Ballin’ out over the break


Though there are no games during finals, in the past players have found ways to make up for tests when they were on the road.

“In the past, I have had to work on take home exams on the same day as a game or the same weekend of a trip,” senior forward Matthew Colliflower wrote in an email.

During reading days, players are given a break from their daily practices in order to prepare for their final exams.

“We don’t have practice during reading days,” said junior forward Abby Holland. “Typically we don’t have practices during finals either.”

This free time is used to study.

“We get off all reading days, and then we don’t have any games until after finals,” said senior forward Danny Rivera.

Some players find time to hone their skills during finals. These practices are at the volition of the athletes and aren’t required by coaches.

“They’re more individual based,” Holland said. “It’s when you have time to go in and get some work done, get some shots up.”

Athletes can practice at this time based on what works for them.

“It really just depends on when you can fit that in your schedule,” Rivera said. “Some of us will either go get a lift in with Daniel, our strength coach, or we’ll just go get shots up on our own.”

Individual practice and shooting sessions serve as a nice break from the stress of finals.

“Finals are obviously an extremely stressful time,” Holland said. “We get one to two hours where we don’t think about school and just get to go play.”

Though balancing school and basketball is difficult, Rivera said time on the court helps clear his head.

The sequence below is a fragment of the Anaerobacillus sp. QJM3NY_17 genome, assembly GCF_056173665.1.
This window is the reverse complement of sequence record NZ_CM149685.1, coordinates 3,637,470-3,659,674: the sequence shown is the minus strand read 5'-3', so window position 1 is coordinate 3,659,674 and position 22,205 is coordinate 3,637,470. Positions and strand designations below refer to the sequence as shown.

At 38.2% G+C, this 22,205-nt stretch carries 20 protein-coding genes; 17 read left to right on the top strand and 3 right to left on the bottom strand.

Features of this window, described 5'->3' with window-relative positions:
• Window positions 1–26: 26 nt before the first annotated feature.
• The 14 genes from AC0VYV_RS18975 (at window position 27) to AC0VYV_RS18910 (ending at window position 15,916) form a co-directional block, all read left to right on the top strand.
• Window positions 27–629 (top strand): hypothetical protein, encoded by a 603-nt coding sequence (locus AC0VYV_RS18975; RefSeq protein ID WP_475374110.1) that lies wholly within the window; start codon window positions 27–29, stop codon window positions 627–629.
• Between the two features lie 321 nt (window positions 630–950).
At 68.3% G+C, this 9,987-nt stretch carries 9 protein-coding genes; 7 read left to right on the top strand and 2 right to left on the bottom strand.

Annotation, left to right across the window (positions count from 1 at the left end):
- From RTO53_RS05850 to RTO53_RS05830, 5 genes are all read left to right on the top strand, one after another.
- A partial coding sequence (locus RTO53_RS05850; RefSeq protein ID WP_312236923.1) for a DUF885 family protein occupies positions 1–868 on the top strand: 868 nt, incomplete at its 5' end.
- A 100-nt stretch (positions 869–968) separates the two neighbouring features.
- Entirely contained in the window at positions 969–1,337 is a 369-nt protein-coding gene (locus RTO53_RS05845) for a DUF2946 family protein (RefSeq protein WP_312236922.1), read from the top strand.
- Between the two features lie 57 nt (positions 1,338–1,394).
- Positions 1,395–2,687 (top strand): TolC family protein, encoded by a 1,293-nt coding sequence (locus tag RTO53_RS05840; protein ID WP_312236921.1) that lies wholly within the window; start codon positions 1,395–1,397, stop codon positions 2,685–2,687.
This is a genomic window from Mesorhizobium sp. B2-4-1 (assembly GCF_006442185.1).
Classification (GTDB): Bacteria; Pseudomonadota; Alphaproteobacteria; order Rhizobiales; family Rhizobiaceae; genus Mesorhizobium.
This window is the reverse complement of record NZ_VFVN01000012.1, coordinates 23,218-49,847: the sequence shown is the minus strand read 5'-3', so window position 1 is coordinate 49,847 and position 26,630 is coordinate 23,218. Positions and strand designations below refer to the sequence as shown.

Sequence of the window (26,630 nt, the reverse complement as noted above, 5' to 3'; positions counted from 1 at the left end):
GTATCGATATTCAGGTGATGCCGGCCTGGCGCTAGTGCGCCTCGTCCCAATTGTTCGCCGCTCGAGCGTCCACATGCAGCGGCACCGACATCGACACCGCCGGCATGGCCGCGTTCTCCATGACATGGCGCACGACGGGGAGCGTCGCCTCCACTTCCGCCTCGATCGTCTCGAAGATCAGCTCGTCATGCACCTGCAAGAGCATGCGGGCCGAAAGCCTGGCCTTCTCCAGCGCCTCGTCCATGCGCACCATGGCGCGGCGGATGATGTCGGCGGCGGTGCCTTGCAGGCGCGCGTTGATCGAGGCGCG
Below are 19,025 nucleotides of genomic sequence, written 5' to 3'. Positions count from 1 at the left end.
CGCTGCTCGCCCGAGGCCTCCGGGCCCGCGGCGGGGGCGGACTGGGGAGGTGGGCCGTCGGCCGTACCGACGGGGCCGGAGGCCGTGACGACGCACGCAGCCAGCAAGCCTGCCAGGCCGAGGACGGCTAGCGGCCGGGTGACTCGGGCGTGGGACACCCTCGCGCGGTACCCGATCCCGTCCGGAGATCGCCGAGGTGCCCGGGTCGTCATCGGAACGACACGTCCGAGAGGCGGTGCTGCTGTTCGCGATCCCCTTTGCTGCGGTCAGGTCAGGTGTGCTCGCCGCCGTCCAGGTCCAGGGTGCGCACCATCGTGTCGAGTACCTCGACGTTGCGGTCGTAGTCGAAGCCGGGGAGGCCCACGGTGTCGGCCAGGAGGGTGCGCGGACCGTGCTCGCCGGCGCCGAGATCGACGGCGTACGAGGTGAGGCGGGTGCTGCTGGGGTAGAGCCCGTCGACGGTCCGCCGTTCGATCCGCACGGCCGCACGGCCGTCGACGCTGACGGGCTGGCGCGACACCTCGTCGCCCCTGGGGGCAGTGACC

“You can look at it as a break to try to decompress from all the stress and the studying,” Rivera said.

Once finals are finally over, basketball players will stay on campus long after their fellow students have left.

Despite having to remain on campus, the athletes wellcome the break from school work.

“It definitely feels like school’s over because even though we’re here on campus, we’re just having fun with each other. So even though we can’t go home until the 19th or the 20th after finals, we’re all just hanging out with each other,” Holland said. “We’re with each other 24/7 when we’re here over the break, so even though we’re still technically at Trinity, it definitely feels like school’s out.”

The women will play four away games starting on Dec. 15, while the men face two teams.

Both the men’s and women’s teams get to spend the holidays with their families, but the week between Christmas and New Year’s is filled with home games.

Of course, balancing school and athletics is not easy. Colliflower described the hardest parts of being a student athlete.

“Being physically and mentally tired yet having to work on assignments after games or practice,” Colliflower wrote. “Traveling for away trips steals your weekend, so you have to find time to do housekeeping stuff during the week around homework and practice.”

Student athletes work extremely hard to succeed on the court and in the classroom.

“I signed up to be a student athlete. I knew what I was getting into,” Holland said.

The men’s team has two pre-season matchups this coming week on Friday at 6 p.m. and on Saturday at 4 p.m. and an exhibition match up on Tuesday against The University of Incarnate Word.